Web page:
In a perfect world, it’s best to install the Bosch GRL800-20HV Rotary Laser Level in a central location relative to the measurement points you plan to use. If you situate it close to one point and far from another, your longer distance measurement will be less accurate. Unless you have the impressive power of levitation / telekinesis, the most likely and convenient way to install the tool is with a construction tripod. With the Bosch GRL800-20HV Rotary Laser Level kit, you’re in luck because it comes with the tripod.
The included tripod is compact, light-weight and has a small strap to keep the legs from flying around during transport. Thankfully, the tripod uses levers (rather than twist locks), which means you can adjust the length of any given leg in mere seconds. The legs also have a broad range of motion letting you create a nice wide base, or a taller setup in more confined spaces. A hook lets you run a plumb bob below the mounting point if you want to go old school while still using the latest laser tech. If you apply a solid amount of pressure to one of the locked legs, the leg will slide. While I’d like to see a more robust lock, it would take a pretty heavy weight (far heavier than the Bosch GRL800-20HV Rotary Laser Level) to cause the legs to compress.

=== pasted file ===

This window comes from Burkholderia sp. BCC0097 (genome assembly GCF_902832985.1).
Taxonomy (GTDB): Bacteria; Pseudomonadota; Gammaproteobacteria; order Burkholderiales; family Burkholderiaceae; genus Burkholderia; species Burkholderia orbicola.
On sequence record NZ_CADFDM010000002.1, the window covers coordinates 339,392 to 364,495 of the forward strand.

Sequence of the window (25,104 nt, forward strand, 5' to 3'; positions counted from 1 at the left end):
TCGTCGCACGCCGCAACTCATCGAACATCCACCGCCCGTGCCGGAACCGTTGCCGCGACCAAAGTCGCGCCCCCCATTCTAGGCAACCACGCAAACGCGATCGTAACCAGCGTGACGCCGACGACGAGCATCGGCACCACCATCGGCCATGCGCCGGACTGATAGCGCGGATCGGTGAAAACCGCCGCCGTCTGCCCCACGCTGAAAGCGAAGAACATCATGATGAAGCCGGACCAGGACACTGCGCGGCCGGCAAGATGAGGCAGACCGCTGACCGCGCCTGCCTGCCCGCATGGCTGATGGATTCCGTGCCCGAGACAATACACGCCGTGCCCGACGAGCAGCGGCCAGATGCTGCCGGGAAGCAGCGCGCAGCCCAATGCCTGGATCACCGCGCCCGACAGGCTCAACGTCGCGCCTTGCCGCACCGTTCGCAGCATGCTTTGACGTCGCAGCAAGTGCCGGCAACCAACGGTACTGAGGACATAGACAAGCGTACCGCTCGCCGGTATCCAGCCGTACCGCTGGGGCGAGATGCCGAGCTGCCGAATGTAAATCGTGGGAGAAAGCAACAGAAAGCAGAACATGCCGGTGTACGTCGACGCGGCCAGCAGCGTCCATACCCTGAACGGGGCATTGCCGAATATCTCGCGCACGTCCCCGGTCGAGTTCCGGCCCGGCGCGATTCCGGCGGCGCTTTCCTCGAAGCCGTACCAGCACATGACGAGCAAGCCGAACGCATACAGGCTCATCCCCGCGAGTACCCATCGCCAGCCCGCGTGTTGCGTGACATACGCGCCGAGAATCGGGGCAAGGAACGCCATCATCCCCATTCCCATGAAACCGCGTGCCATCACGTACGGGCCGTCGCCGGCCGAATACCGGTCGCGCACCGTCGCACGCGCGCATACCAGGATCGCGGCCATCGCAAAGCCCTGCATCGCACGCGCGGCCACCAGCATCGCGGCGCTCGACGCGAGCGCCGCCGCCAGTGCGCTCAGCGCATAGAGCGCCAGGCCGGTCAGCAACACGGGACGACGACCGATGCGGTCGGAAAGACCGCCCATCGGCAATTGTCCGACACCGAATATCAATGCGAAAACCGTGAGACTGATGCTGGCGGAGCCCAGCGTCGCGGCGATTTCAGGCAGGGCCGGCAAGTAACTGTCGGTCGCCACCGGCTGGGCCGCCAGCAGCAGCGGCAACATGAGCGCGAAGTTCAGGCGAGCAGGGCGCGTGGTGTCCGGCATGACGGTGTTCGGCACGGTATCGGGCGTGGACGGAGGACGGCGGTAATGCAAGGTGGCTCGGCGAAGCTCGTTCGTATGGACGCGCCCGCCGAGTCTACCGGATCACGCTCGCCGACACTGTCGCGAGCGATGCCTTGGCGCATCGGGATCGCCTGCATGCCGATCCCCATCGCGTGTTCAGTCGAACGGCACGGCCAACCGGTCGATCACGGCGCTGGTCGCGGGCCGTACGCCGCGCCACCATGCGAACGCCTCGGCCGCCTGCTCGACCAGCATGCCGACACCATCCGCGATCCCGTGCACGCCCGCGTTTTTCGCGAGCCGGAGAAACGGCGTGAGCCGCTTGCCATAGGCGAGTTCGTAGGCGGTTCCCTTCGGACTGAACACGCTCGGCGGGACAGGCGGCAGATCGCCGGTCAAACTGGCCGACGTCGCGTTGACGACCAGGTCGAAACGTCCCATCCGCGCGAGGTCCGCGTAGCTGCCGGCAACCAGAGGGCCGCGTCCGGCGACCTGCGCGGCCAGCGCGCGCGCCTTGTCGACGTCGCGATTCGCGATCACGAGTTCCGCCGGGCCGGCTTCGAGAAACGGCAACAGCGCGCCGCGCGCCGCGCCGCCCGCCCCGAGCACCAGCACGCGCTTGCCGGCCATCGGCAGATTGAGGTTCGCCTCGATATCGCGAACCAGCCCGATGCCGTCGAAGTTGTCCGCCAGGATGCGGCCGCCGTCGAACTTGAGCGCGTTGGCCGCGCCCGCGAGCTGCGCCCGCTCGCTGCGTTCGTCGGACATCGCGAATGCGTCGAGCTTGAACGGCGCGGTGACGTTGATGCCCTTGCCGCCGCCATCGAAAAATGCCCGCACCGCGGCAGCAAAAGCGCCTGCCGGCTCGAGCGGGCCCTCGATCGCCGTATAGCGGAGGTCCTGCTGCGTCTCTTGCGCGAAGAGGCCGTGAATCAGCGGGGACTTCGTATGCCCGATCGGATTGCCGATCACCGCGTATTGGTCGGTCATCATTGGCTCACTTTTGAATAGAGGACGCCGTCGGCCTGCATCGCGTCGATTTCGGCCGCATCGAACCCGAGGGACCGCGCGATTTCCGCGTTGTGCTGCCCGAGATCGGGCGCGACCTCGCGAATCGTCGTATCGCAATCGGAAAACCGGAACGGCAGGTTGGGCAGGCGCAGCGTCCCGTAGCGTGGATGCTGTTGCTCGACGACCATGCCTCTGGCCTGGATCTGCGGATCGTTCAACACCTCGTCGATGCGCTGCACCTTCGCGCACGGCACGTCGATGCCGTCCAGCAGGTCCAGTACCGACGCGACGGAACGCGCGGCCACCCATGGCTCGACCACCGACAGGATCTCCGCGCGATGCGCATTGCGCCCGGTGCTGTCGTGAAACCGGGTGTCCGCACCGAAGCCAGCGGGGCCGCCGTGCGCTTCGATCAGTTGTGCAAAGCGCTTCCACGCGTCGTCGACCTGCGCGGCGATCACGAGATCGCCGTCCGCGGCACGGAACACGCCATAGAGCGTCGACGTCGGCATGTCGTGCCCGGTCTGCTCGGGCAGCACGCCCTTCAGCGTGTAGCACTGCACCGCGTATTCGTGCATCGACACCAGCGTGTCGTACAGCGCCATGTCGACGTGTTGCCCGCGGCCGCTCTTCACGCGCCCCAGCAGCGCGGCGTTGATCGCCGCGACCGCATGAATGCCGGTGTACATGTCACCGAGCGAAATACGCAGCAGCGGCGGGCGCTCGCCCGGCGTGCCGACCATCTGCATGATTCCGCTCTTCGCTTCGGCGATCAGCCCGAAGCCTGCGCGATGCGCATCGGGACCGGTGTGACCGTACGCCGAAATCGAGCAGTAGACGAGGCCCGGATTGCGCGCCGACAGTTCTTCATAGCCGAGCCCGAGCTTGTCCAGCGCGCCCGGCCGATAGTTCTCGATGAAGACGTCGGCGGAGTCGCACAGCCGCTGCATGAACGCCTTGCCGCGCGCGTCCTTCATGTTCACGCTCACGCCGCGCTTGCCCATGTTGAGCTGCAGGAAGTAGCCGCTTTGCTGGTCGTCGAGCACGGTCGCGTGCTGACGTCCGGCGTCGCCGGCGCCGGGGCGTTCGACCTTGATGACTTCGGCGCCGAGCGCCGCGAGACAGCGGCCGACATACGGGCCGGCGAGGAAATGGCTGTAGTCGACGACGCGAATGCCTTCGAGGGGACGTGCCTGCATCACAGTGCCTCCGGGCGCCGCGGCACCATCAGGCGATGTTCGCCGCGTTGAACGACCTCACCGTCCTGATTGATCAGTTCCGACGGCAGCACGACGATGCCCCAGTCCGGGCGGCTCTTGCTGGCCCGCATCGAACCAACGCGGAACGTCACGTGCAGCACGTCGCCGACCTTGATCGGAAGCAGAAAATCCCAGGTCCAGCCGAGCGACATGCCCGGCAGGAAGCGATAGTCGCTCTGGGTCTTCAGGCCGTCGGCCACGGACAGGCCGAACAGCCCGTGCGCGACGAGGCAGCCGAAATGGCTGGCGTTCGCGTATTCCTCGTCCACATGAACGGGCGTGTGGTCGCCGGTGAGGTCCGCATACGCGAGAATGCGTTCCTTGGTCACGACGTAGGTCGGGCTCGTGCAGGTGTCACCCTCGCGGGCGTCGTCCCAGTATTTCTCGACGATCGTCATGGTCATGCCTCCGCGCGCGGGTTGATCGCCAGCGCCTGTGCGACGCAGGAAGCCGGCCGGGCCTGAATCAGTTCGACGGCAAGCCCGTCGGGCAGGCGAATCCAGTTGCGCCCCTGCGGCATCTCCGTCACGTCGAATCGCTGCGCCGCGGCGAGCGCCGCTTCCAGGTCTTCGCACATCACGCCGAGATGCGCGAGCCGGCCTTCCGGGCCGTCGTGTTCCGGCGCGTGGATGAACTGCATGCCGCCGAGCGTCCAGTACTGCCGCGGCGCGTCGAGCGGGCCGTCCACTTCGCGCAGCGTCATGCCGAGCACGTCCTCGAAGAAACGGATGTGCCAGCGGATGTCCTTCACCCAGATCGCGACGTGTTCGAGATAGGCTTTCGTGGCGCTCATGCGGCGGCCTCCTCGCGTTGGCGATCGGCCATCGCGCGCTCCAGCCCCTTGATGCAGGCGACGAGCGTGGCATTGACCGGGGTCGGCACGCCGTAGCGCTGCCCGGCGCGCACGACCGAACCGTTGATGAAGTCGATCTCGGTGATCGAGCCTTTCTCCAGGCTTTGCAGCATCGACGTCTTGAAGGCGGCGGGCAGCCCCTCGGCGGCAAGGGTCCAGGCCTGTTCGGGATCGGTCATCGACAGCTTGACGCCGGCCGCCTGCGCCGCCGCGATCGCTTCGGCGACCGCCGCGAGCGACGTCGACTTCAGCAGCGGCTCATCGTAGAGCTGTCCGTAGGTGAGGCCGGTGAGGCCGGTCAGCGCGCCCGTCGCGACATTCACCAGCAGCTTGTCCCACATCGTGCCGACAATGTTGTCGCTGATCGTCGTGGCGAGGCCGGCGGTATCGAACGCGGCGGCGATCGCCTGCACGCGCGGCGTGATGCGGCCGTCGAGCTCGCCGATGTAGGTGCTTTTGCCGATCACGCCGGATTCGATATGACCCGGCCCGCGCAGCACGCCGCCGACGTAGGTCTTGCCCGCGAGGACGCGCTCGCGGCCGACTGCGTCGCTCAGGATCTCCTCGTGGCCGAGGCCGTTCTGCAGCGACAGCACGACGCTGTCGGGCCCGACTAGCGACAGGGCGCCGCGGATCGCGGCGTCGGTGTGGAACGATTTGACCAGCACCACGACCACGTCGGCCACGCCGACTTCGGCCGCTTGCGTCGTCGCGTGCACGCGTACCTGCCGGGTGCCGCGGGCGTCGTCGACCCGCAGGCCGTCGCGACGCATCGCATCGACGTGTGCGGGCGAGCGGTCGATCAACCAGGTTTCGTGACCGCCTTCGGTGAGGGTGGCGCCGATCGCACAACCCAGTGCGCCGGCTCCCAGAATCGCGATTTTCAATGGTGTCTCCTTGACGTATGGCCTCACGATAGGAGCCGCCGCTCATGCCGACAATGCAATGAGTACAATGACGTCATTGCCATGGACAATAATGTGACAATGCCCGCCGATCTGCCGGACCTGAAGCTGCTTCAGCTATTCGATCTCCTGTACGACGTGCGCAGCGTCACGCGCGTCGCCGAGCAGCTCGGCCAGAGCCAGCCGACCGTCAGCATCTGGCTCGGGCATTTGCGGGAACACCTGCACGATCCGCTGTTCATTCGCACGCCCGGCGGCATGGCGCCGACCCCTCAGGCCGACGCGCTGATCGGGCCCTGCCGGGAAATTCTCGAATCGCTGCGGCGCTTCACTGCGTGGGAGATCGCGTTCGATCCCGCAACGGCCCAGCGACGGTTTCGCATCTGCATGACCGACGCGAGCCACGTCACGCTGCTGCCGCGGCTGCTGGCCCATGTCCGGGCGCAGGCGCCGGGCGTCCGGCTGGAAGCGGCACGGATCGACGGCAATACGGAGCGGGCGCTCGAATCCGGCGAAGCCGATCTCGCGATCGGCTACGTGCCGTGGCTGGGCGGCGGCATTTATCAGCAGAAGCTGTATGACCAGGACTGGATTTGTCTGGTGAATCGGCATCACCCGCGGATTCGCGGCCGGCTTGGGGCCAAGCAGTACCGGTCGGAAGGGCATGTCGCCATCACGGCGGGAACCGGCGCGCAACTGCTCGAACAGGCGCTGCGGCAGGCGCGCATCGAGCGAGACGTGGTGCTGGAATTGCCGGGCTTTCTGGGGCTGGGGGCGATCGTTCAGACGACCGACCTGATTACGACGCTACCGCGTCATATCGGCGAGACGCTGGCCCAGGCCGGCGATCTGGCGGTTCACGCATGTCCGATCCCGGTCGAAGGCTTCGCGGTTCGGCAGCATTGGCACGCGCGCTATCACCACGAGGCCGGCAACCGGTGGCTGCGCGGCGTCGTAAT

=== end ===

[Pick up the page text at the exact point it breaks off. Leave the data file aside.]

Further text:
The kit also includes a WM24 Wall Mount. While that may sound like something you’ll want to screw onto a wall’s 2×4, it’s actually intended to mount from a suspended ceiling (along the top of a wall). If you’re working with suspended ceilings, this accessory is invaluable. If you’re not, you’re not likely to ever use it, unless you fashion a couple nails / hooks to suspend it from.
Pro Tip: Once you have your level situated in an open area, create a bit of a barricade around your tripod / laser. This reduces the likelihood that you or a coworker will stumble into it, whack it with a swinging 2×4 or crash into it with a Bobcat.
Monitoring Disturbances with your Bosch Rotary Laser Level
While I would like to tell all you Star Wars fans that this warns you when there is a disturbance in the force, that’s not quite what this is. The disturbance monitor is an optional setting. With the default setting (off), if your laser gets jostled by your careless co-worker, the rotation will pause briefly, the auto-level will re-establish itself and then the laser will begin rotation again. The problem is, if you’re relying on that very specific laser position as an ongoing reference point, there’s no guarantee the new level line is lined up with the level line pre laser-jostling.